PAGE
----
EnvironmentFinance and Insurance

Financiers face $400bn of ‘unassessed climate risk exposure’

Carbon War Room (CWR) and UMAS today released research that suggests climate transition pathways pose risks to the banks that hold $400bn of global shipping debt.

“With the onset of climate policies as soon as 2023, there will be a need for significant capital investment to keep vessels competitive,” the two bodies noted in a release.

The pair urged enhanced due-diligence to be undertaken today by financiers, shipowners, and shareholders in order to deliver long-term value and avoid losses by the mid-2020s.

The 18-month research project identified that while some financial stakeholders are aware of stranded asset risks, few banks assess ship efficiency or have lending programmes in place to keep assets competitive.

Jules Kortenhorst, CEO, Carbon War Room and Rocky Mountain Institute commented: “Financiers should be future-proofing investments and preparing to harness the new opportunities decarbonisation will create. Even with $400bn in global shipping debt at stake, we have little evidence this is happening. We’ve taken the first step.”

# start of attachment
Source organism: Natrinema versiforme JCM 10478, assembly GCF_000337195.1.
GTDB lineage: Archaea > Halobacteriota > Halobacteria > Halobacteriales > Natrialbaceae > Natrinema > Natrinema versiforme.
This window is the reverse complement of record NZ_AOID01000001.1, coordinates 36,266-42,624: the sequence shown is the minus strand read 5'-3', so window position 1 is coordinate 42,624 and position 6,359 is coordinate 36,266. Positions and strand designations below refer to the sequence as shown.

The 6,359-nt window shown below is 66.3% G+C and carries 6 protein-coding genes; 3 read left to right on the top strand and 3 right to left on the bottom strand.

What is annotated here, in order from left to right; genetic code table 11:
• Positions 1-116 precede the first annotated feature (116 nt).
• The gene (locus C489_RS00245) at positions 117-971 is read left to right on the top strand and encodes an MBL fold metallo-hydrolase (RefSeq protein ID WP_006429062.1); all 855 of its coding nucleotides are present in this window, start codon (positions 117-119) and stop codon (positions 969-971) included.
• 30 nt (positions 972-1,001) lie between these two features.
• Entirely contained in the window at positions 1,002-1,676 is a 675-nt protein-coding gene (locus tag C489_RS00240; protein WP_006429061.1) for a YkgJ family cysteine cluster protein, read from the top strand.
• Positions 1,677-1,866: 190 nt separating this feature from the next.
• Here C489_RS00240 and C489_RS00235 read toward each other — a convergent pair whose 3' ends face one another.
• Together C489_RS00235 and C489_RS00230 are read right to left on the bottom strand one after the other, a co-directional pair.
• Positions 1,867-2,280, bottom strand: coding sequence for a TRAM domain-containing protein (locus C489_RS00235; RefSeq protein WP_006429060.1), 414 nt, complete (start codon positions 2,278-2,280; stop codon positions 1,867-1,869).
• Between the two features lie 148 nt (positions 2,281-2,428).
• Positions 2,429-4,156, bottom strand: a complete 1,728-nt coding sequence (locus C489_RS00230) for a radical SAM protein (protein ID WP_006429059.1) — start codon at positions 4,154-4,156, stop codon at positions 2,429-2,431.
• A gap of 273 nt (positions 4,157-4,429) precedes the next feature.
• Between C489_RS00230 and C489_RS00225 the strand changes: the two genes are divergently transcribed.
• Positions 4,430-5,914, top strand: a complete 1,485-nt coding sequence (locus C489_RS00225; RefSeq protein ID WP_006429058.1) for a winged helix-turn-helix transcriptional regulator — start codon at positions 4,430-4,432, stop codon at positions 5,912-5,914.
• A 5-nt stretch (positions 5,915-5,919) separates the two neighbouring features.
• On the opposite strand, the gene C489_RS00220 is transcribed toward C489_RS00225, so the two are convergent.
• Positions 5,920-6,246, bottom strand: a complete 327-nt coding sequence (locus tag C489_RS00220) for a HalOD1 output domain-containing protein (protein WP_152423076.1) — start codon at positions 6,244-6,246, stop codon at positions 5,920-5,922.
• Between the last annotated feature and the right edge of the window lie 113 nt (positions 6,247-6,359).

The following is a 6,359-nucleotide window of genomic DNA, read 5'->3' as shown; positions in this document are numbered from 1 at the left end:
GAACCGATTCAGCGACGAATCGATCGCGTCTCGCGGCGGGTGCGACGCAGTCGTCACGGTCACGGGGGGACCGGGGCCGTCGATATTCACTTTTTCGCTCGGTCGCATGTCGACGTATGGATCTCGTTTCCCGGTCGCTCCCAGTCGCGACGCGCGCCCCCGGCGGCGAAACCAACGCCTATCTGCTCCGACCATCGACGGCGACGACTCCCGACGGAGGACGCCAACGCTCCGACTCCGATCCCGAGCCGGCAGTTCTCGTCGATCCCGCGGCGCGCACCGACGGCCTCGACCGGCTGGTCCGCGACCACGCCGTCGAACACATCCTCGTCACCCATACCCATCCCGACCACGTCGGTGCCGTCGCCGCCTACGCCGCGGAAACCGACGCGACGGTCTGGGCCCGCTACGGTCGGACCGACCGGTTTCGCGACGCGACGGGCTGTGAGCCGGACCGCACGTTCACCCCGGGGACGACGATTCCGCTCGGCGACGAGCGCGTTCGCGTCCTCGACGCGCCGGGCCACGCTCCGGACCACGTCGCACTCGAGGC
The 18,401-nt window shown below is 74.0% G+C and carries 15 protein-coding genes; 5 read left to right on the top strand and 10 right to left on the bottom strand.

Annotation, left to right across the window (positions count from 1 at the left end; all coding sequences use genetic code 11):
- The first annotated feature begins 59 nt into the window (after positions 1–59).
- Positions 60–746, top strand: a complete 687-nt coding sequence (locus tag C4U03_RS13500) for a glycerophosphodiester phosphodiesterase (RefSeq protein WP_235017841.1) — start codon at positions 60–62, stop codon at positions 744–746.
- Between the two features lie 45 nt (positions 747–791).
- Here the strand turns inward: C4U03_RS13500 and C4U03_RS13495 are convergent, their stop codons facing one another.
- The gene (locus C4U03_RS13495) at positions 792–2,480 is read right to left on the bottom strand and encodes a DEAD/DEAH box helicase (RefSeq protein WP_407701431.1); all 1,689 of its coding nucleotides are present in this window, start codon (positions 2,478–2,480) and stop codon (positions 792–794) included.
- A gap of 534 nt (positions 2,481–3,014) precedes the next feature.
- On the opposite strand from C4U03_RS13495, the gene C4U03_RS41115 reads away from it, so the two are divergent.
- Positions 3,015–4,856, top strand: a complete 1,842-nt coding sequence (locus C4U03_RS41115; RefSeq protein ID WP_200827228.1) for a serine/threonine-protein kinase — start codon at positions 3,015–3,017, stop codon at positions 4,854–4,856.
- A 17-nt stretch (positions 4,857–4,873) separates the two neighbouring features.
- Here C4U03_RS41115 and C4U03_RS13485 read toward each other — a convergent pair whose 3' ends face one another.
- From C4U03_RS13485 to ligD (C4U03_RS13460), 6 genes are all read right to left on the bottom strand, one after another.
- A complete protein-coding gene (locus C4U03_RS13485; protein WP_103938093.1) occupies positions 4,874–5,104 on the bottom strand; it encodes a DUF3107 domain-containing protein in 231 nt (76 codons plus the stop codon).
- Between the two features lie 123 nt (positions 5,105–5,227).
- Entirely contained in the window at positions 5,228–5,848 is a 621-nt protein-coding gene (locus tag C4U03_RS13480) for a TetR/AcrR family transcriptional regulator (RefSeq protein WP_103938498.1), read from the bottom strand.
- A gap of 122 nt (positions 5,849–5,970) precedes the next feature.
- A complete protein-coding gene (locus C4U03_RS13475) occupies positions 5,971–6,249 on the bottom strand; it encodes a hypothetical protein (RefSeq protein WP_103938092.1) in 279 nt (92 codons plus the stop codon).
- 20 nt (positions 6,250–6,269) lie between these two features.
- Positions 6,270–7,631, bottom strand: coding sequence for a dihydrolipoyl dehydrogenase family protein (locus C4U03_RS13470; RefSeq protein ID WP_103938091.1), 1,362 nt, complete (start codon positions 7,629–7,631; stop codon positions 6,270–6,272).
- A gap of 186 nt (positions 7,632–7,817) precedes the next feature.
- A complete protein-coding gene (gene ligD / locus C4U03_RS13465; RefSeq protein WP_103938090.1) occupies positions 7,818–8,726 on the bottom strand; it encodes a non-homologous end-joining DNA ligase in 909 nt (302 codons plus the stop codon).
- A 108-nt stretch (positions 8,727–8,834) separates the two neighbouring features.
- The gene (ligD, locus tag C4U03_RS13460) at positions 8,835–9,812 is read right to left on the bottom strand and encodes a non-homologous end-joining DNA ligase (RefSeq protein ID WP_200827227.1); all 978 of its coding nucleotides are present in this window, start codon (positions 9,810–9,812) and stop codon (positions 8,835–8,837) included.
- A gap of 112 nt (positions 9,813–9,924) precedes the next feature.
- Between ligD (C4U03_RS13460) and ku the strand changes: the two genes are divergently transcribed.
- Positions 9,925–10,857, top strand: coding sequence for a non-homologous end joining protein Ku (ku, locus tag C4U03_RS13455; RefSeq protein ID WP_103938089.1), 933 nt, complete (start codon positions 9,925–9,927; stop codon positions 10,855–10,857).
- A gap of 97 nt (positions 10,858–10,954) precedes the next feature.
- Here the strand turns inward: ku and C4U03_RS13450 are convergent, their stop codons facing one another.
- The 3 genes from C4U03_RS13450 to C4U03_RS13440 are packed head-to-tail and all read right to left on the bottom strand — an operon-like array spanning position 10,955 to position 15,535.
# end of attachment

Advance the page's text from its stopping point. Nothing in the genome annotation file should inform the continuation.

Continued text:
The full report is available to download by clicking here.

Sam Chambers

Starting out with the Informa Group in 2000 in Hong Kong, Sam Chambers became editor of Maritime Asia magazine as well as East Asia Editor for the world’s oldest newspaper, Lloyd’s List. In 2005 he pursued a freelance career and wrote for a variety of titles including taking on the role of Asia Editor at Seatrade magazine and China correspondent for Supply Chain Asia. His work has also appeared in The Economist, The New York Times, The Sunday Times and The International Herald Tribune.
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